I’ve been meaning to write this post for a while, but now feels to be the best time to complete it. As my many avatars, posts, research, translations, imports, and news attest, I am a immense fan of the Haruhi Suzumiya series. But why this series? Aren’t there better series that can be used as examples of why anime is great, much less ones that would appeal to a broader audience? I’ll get back to the former and yes to the latter. I can’t deny that Haruhi is not technically the greatest series. In fact it has quite a few flaws in comparison to other series but it holds much more significance to me. This is why I’m a Haruhi fanatic.
Considering the uproar that is the Puella Magi Madoka Magica franchise and the fact that it just ended last week, it’s no surprise that this past weekend was dominated by conversation about the finale and what it meant both as a show and to anime in general. Pre-orders are astonishing not just for the Blu-Rays, but for the DVDs as well. Even HMV, a giant retailer in Japan, has doubted whether or not they have enough copies to meet demand for the first volume. There is no doubt that demand for Madoka is at an incredible level, both domestically in Japan and internationally.
We’ve entered another world. This is SHAFTLAND!
Over my vacation, my good friend skorpigeist and I marathoned the series as it finished. I’m not a fan of magical girl shows and after seeing the designs for the characters in Madoka I had no interest in starting the series. Since skorp is a fan of Shaft’s animation style and I had heard many positive things about the series, we decided to marathon it when neither of us had seen it before to give a fresh viewing for both of us. Honestly, my faith in the show was so low that I still say that marathon was the only way I’d be able to watch it. So that’s the gist of my disclaimer: I went into the series not expecting to like it at all.
I wish I was animated by a studio that was able to put works out on time!
To begin, I’ll say that Madoka is a rare show that I like more and more as time passes. Initially, I was ready to give it a 6 or worse on my scale as the first two episodes were very weak and the show dips after episode 3 as well, but episode 10 single-handedly saved the show for me. While skorp and I made several jokes at Shaft’s expense (or lack of), this was the only episode at which we kept quiet for the entire way through. I was nearly afraid to finish the series as 10 left me with such a great feeling.
If I had to choose for her, I’d choose to move to K-On! At least that’s safe and full of tea.
Madoka lacks in characters that I personally could become attached to. There’s not a single character in the show that I can say with 100% certainty that I like. The closest one was Mami and we all know what happened to her. Even still, the plot is well developed enough that it didn’t even matter about attachments. Madoka walks a tight line between realistic portrayals of what a normal girl would do as well as what a magical girl show would do in that same situation and makes it work. Even the twist about bodies and souls is well done to be believable yet unordinary.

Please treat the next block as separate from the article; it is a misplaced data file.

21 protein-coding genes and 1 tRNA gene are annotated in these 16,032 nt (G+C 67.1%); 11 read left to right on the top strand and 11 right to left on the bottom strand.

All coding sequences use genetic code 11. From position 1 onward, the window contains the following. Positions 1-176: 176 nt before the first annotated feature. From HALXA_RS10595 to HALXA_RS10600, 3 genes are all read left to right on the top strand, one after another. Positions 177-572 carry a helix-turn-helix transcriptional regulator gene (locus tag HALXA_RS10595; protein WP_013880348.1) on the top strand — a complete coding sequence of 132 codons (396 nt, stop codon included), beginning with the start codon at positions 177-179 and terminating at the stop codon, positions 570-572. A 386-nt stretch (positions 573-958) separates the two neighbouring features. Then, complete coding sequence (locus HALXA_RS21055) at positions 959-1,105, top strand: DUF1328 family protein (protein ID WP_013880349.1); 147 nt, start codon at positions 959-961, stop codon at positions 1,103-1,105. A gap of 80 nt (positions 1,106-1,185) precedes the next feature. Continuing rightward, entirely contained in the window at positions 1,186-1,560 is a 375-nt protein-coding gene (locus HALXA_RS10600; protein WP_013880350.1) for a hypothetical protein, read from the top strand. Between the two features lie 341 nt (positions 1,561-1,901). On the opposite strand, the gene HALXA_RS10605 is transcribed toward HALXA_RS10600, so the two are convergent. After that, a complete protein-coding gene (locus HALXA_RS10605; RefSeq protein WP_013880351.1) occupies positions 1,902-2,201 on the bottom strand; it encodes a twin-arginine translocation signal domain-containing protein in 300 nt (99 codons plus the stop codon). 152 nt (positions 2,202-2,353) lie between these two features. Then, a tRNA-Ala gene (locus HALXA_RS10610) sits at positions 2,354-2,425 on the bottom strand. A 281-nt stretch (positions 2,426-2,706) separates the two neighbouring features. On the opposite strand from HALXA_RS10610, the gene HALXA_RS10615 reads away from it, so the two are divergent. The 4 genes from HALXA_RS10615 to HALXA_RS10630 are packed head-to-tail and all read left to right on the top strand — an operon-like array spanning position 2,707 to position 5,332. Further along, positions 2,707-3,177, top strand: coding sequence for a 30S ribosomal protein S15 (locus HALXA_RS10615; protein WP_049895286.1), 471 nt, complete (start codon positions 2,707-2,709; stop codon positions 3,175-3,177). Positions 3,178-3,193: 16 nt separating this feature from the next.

Homera really needs to take better care of her hair; those split ends are awful!
So with so much against it, and only episode 10 that really impressed me, why did the show appeal to me so much? It’s the rare show that is incredibly well done from beginning to end. While my opinion of the first couple of episodes is rather negative, they are needed for the show to positively progress. They lead you to believe everything’ll be alright in the end and then take away the happy ending early. The ending is logical and is both well-hinted at and somewhat surprising about Madoka becoming immensely powerful. The immense anticipation that is built to finally see Madoka make her contract is masterfully done. We see many many chances for her to become a magical girl as well as her outfit in the opening and promotional images, but it’s only in episode 10 that we finally are rewarded by her presence in the official show. With how much we had to wait, it’s believable that her power is on an immense level.
I can’t even joke about how much time it must’ve taken to set all of this up due to her power!
Visually, I like everything but the actual characters. The contrast between the ordinary world and the witches’ lairs is absolutely great in its wildness. Being modeled after the respective girls is a great visual delight and makes it personal for each time. The rest of the city is well shaded and is near the top of Shaft’s works in quality. This is better than anything I’ve seen from them so far.
May the power of Shaft propel you!
So, I can’t say that I’d import this show from Japan right now, but I may end up getting a used copy one day. It’s a show that will be marked as one of the “must-see” series if you are an anime fan and deservedly so. I can’t say it’s just one thing that makes it all worthwhile, but the entire series visually, musically, and writing-wise combine to have a great hit. At the end of the day I feel glad that I watched it and that’s the best thing anyone can say about a show.
Over the past couple of months I’ve made a few comments on blog posts about what I consider to be the worst force in personal opinions: nostalgia. Nostalgia, coming from the greek words nostos -returning home and algia -longing) is something that is present in nearly everyone. There are many times where we remember something and think about the good emotions that are associated with that memory; that would be a classic case of nostalgia.